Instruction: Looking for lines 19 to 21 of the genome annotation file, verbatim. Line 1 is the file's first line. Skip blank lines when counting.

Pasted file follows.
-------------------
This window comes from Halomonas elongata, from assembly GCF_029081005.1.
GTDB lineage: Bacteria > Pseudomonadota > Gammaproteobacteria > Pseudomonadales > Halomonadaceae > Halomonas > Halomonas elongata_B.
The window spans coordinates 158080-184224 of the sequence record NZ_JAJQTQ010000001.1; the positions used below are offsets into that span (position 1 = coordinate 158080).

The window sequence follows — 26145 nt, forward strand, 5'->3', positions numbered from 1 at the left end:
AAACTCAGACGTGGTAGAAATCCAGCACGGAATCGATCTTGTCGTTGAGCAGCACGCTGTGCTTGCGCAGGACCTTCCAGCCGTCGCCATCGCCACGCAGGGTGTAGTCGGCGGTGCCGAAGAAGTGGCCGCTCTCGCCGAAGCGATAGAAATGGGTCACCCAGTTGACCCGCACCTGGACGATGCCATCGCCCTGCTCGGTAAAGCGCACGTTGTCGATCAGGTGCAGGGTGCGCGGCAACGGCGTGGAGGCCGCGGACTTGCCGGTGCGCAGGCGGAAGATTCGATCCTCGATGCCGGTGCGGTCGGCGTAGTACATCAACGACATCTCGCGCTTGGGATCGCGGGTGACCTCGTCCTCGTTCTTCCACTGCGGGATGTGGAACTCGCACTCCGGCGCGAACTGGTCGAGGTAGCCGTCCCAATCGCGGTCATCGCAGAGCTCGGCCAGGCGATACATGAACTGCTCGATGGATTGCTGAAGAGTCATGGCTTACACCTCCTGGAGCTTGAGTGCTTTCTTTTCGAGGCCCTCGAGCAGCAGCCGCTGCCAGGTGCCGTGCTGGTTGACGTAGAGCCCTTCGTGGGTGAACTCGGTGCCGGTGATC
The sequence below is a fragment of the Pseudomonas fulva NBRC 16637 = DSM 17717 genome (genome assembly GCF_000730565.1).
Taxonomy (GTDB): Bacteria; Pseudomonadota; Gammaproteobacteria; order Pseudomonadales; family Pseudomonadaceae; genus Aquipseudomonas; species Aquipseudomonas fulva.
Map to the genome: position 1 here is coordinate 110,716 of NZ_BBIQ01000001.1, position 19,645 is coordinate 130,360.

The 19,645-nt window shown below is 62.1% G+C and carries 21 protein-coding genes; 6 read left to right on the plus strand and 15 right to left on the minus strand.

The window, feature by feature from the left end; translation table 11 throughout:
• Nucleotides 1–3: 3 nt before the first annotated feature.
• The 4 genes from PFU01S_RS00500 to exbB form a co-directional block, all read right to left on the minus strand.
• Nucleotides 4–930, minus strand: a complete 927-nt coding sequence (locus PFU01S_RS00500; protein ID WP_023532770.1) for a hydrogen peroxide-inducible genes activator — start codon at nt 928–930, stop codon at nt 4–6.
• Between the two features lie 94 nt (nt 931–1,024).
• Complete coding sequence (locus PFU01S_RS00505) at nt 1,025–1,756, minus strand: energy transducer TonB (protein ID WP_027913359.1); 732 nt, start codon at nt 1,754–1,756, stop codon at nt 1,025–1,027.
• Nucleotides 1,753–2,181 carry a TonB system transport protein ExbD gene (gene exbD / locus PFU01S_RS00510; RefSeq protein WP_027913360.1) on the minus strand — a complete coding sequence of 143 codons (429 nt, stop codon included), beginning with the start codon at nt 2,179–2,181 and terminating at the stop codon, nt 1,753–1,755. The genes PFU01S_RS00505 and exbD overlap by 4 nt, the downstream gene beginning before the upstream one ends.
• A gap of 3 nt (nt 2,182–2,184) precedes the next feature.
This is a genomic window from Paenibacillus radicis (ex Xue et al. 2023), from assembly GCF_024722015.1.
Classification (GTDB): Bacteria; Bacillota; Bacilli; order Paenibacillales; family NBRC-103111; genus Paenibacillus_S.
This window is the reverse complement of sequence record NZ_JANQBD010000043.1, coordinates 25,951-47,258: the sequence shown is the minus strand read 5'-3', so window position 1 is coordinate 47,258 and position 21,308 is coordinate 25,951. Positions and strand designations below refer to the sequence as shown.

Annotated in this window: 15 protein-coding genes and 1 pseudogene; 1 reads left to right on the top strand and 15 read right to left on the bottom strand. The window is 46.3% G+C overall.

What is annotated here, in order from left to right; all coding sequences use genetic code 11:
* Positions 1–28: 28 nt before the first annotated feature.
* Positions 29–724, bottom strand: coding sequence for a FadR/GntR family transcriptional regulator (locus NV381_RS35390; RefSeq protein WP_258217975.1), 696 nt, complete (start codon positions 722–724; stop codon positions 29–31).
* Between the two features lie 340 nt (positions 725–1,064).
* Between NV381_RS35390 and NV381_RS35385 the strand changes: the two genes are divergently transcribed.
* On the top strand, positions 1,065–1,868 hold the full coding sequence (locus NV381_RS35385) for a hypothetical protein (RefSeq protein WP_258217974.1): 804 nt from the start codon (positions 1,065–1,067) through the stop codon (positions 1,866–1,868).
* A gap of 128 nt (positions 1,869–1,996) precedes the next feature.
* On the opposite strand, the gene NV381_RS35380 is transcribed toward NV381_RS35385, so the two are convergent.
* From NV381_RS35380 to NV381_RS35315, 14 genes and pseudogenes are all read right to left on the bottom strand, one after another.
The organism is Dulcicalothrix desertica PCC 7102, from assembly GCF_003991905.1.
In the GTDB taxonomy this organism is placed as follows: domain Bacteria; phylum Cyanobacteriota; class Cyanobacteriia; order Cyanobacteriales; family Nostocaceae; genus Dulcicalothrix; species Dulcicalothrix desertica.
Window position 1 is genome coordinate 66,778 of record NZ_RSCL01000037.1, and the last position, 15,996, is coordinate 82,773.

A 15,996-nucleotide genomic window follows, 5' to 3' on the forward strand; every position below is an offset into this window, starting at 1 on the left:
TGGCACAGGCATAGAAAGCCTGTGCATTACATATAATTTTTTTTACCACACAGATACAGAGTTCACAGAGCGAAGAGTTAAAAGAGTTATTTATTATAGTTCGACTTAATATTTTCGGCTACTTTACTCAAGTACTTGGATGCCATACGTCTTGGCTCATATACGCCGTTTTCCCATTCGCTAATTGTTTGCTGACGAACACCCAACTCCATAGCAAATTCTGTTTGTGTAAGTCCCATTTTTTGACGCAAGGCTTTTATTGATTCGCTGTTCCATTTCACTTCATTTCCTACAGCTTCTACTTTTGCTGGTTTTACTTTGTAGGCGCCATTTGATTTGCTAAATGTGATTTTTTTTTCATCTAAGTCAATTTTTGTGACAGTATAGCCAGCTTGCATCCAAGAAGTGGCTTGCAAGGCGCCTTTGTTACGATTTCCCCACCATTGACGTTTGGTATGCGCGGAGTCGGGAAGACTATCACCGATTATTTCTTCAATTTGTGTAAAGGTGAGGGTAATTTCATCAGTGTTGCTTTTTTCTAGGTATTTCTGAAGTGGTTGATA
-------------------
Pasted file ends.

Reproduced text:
Classification (GTDB): Bacteria; Bacillota; Bacilli; order Paenibacillales; family NBRC-103111; genus Paenibacillus_S.
This window is the reverse complement of sequence record NZ_JANQBD010000043.1, coordinates 25,951-47,258: the sequence shown is the minus strand read 5'-3', so window position 1 is coordinate 47,258 and position 21,308 is coordinate 25,951. Positions and strand designations below refer to the sequence as shown.

Annotated in this window: 15 protein-coding genes and 1 pseudogene; 1 reads left to right on the top strand and 15 read right to left on the bottom strand. The window is 46.3% G+C overall.